|Hamlin and Gordon finished 1-2 at Atlanta last season|
Labor Day Weekend traditionally marks the end of summer for vacationers and students. It similarly signals for NASCAR Sprint Cup Series championship contenders that it’s go or go-home time.
Sunday’s AdvoCare 500 at Atlanta Motor Speedway (7:30 p.m. ET ESPN, Performance Racing Network Radio, SiriusXM Radio) is the next-to-final race before this year’s Chase for the NASCAR Sprint Cup™ field is set. Three spots in NASCAR’s postseason have been spoken for; nine remain.
Jimmie Johnson, Clint Bowyer and Matt Kenseth have qualified. Up to four competitors could join them late Sunday night although the focus remains on those drivers on the outside looking in – among them former NASCAR Sprint Cup champions Brad Keselowski, Kurt Busch and Jeff Gordon, ranked 11th through 13th.
Keselowski is four points out of the top 10. Positions nine through 13 are spanned by just 24 points.
Sam Hornish Jr. remains the NASCAR Nationwide Series championship lead with 10 races remaining in this year’s schedule. Hornish’s lead, however, is anything but comfortable – six points over Austin Dillon with 39 markers covering the current top five-ranked drivers.
None of the top five has been able to win at Atlanta Motor Speedway, which hosts Saturday night’s Great Clips/Grit Chips 300 (7:30 p.m. ET ESPN2).
Two milestones await NASCAR Camping World Truck Series teams on Sunday. They’ll compete outside the borders of the continental United States for the first time. The Chevrolet Silverado 250 at Canadian Tire Motorsports Park near Toronto marks the first series road race to be held in 13 years.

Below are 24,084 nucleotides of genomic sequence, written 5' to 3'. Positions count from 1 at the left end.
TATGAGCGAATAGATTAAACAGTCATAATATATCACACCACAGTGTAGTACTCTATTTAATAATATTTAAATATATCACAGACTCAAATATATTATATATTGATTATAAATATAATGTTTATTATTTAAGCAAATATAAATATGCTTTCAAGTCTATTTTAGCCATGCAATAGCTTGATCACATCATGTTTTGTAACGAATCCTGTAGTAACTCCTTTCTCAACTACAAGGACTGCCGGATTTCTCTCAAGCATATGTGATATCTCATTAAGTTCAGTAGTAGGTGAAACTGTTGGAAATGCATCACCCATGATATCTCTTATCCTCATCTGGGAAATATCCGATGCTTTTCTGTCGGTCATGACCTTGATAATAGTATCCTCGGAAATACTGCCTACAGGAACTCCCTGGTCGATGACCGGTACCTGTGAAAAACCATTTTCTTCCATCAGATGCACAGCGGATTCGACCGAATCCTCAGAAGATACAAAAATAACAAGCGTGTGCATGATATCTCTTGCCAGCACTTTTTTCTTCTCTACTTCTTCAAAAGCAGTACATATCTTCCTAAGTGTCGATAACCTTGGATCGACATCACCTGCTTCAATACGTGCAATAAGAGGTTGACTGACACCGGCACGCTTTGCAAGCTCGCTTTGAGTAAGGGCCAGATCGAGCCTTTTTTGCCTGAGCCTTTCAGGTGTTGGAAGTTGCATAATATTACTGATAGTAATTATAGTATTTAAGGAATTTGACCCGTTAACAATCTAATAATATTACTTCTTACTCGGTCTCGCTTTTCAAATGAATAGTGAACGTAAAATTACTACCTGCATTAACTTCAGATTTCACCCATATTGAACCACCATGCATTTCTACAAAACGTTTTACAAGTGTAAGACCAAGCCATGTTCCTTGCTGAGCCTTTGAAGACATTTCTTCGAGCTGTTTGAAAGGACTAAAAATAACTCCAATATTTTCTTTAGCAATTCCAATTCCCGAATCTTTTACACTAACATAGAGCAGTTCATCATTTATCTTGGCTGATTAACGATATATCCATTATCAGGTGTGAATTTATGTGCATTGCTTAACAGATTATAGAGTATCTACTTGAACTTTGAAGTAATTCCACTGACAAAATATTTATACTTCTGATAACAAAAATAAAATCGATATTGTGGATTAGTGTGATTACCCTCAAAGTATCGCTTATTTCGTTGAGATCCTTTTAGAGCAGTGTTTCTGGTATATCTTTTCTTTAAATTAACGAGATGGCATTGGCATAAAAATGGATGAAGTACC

Four-time series champion Ron Hornaday Jr., a three-time series road-race winner, is the only entered driver to compete in the most recent left-and-right-turn event held in June 2000 at Watkins Glen, N.Y.
NASCAR SPRINT CUP SERIES – ADVOCARE 500, SUNDAY, SEPTEMBER 1, 7:30 P.M. ET ON ESPN
Bowyer, Kenseth Join Johnson In The Chase
Clint Bowyer and Matt Kenseth clinched top-10 and Wild Card berths, respectively, in the Chase for the NASCAR Sprint Cup™ last weekend at Bristol Motor Speedway. As many as four more postseason spots could be locked up on Sunday at Atlanta Motor Speedway.
Kenseth On Target To Claim No. 1 Chase Seeding
Should Matt Kenseth clinch a Chase top-10 position, his five victories – worth three points apiece when the standings reset – would make the 2003 NASCAR Sprint Cup champion the No. 1 seed when postseason competition begins Sept. 15 at Chicagoland Speedway.
Johnson Loses Momentum At Critical Point Of Campaign
With the Chase due to start in just three weeks, Jimmie Johnson no longer is the prohibitive favorite to capture a sixth NASCAR Sprint Cup title. Johnson’s 77-point lead of just two races ago has shrunk to 18 markers on finishes of 40th (engine failure) and 36th (accident).
Past Champions Facing Postseason Shutouts
Three NASCAR Sprint Cup champions find themselves on the outside looking in with the Chase just two races away. Reigning titleholder Brad Keselowski is 11th, four points out of the top 10. Kurt Busch is 12th (-6) and Jeff Gordon is 13th (-11). Each is without a victory.
More Movement In Chase Wild Card Battle
With the ascent of Kasey Kahne and Joey Logano to the top 10, the provisional Chase Wild Card picture has changed yet again. Martin Truex Jr. (14th) and Ryan Newman (15th) hold the winning hands this week. Newman’s only top-five finish at Atlanta came in March 2004, while Truex’s only top five came in last year’s AdvoCare 500.
Split Chase Owner/Driver Lineup Definitely Possible
A "split" driver/owner Chase Wild Card picture continues with Stewart-Haas Racing’s No. 14 pursuing history as the first owner to qualify for the postseason without an eligible driver. The No. 56 Michael Waltrip Racing Toyota, driven by Martin Truex Jr., holds the second owner Chase Wild Card.